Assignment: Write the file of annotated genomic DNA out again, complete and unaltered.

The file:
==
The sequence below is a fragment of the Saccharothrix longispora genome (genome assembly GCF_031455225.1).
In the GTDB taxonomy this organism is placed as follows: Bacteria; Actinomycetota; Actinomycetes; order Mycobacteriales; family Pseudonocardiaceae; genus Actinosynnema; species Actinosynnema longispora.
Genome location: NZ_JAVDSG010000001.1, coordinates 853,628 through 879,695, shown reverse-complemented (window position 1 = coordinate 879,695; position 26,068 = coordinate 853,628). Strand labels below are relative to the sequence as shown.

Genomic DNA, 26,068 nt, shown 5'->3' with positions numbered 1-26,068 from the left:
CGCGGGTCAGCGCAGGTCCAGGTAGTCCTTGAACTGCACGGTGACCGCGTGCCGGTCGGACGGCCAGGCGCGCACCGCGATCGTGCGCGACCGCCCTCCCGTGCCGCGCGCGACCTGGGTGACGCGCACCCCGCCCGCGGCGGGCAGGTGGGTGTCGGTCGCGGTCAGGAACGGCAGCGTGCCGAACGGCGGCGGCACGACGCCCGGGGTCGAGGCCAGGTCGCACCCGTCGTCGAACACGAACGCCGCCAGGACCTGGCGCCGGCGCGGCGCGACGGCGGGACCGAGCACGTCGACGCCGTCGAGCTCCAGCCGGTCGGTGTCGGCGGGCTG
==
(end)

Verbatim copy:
The sequence below is a fragment of the Saccharothrix longispora genome (genome assembly GCF_031455225.1).
In the GTDB taxonomy this organism is placed as follows: Bacteria; Actinomycetota; Actinomycetes; order Mycobacteriales; family Pseudonocardiaceae; genus Actinosynnema; species Actinosynnema longispora.
Genome location: NZ_JAVDSG010000001.1, coordinates 853,628 through 879,695, shown reverse-complemented (window position 1 = coordinate 879,695; position 26,068 = coordinate 853,628). Strand labels below are relative to the sequence as shown.

Genomic DNA, 26,068 nt, shown 5'->3' with positions numbered 1-26,068 from the left:
CGCGGGTCAGCGCAGGTCCAGGTAGTCCTTGAACTGCACGGTGACCGCGTGCCGGTCGGACGGCCAGGCGCGCACCGCGATCGTGCGCGACCGCCCTCCCGTGCCGCGCGCGACCTGGGTGACGCGCACCCCGCCCGCGGCGGGCAGGTGGGTGTCGGTCGCGGTCAGGAACGGCAGCGTGCCGAACGGCGGCGGCACGACGCCCGGGGTCGAGGCCAGGTCGCACCCGTCGTCGAACACGAACGCCGCCAGGACCTGGCGCCGGCGCGGCGCGACGGCGGGACCGAGCACGTCGACGCCGTCGAGCTCCAGCCGGTCGGTGTCGGCGGGCTG